Those who point to Portsmouth as New Hampshire’s first capital, tend to ignore how quickly that moment passed. Because Portsmouth was vulnerable to British attack by sea, the state capital was almost immediately moved inland to Exeter during the Revolution, after which it migrated west to Concord where the current State House stands.

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Try and try again

Inertia to rebuild the State House reached its peak in the second half of the 20th century. Librarian Dorothy Vaughan and attorney Jeremy Waldron championed the cause as an integral part of the creation of Strawbery Banke Inc., an historic restoration project in the South End. Vaughan had worked with John Mead Howells in the 1930s and seems to have recycled the State House concept to anyone who would listen. Federal urban renewal officials widely promoted the idea that Portsmouth was replacing a slum with a patriotic restoration. A 1959 sketch of the State House featured prominently in the early fundraising plans for Strawbery Banke. In fact, Vaughan’s ultimate dream was to rebuild a 1790 replica of the entire Market Square (formerly called "The Parade"). Speaking to local civic groups, Vaughan said that her ideal "Colonial Village" at Puddle Dock would also include a copy of the North Church, the Athenaeum and a replica of the tall ship RANGER.

In 1969 the state of New Hampshire moved the surviving third of the State House across Court Street to Strawbery Banke in hopes of turning it into a visitor center there. Other outdoor museums of the period – like Colonial Williamsburg, Plimouth Plantation, Mystic Seaport and Sturbridge Village

-- all used replica buildings. But Vaughan was simultaneously promoting Portsmouth as a unique city with a reputation for exhibiting only authentic historic buildings, many of them still sitting on their original foundations. With so many Strawbery Banke houses still unrestored, the State House project irritated a few of the museum’s most prestigious advisors. The battle lines were drawn.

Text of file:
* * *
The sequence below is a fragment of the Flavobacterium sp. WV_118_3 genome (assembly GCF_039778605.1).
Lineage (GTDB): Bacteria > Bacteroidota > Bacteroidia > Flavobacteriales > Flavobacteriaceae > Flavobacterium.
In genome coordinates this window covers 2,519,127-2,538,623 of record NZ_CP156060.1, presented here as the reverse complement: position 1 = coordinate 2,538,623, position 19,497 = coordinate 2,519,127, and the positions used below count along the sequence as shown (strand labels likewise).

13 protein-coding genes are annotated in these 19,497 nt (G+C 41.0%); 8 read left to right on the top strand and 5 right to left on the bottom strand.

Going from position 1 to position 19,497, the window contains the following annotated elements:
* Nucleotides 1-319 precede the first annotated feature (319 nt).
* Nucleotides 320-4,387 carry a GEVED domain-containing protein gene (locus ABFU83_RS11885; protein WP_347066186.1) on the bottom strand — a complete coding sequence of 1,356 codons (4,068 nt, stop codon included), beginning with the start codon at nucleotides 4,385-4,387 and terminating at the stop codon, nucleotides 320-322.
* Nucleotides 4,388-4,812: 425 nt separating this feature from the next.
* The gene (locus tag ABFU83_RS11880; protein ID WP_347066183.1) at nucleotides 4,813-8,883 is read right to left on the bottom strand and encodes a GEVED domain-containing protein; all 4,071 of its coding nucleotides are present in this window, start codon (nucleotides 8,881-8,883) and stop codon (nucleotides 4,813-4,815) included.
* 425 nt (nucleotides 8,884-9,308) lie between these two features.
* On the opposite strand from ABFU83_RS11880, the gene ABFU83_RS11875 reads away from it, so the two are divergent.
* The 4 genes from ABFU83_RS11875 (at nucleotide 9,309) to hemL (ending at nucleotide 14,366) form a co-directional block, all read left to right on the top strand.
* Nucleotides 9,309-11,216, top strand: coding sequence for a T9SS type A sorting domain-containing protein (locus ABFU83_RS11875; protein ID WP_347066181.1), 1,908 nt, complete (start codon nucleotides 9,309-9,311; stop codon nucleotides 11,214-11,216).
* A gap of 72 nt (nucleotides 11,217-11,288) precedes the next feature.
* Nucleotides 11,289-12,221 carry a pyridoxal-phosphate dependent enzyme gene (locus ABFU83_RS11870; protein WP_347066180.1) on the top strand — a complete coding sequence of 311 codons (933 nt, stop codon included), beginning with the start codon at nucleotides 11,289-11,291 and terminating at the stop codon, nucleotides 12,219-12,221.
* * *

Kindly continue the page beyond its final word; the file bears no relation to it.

Dr. Richard Howland, initially president of the National Trust in Washington, DC and a key player in the creation of Strawbery Banke, was "diametrically opposed" to the plan. Any reconstruction of the State House, Howland later wrote from his office at the Smithsonian Institute in 1969, "would be two-thirds phony and one-third conjectural." When plans for the State House continued, Howland resigned his position fearing that the museum was becoming "a kind of Disneyland."

The battle over the State House raged on at Strawbery Banke for almost two decades. In 1988 state senator Elaine Krasker of Portsmouth introduced a bill that appropriated $1.75 million to restore the building, but the funds were diverted for other uses and, technically, failed to pass. By then Strawbery Banke had changed its mission. Dorothy Vaughan’s dream of an imaginary colonial Portsmouth was replaced by a renewed interest in the 400-year history of the real Puddle Dock neighborhood. The surviving chunk of the State House was packed off to Concord.

A decade later in 1998 Portsmouth Mayor Evelyn Sirrell appointed a blue ribbon committee to study the possibility, once again, of raising the State House from the dead. Ardent fans of the original courthouse, many of them NH attorneys, have met for the better part of a decade. Dozens of potential city sites have been suggested, studied and abandoned. A plan to block Pleasant Street, create a pedestrian mall, and rebuild the State House in Market Square was proposed, then quickly withdrawn.

After 10 years of diligent work under three mayors, the blue ribbon committee has yet to come up with a location, funding or a successful plan for utillizing and maintaining the imagined building. In the meantime, historic state house projects across the East Coast are attracting fewer and fewer tourists. Colonial Williamsburg in Virginia, the site that inspired both the 1935 and 1958 State House plan in Portsmouth, is now in severe financial trouble.

The mayor’s blue ribbon group did create a model of the Old State House now on display at Portsmouth City Hall and installed a plaque where the courthouse once stood downtown. Attorney David Engel, member and chairman of the committee for the last seven years, has been promoting the State House restoration since the 1960s. Today he takes a philosophical approach.

"I feel as though we’ve accomplished a lot," Engel says, "even if we never get the state house back up. The city has become a lot more aware of the fact that New Hampshire government began right here."

In fact, the committee has played a more vital role in keeping the Old Statehouse story alive than it imagines. The publicity generated by the committee helped attract Senator Judd Gregg who obtained a $250,000 HUD grant to conduct a thorough study and conservation of the State House remains and to suggest a plan for the best use of them by the end of this year. Some members of the Portsmouth committee initially believed these funds could be applied toward restoring the State House in the Port City. That was never true. All the money went directly to the NH Division of Historical Resources and its consultants since the state owns the remnants of the historic building. .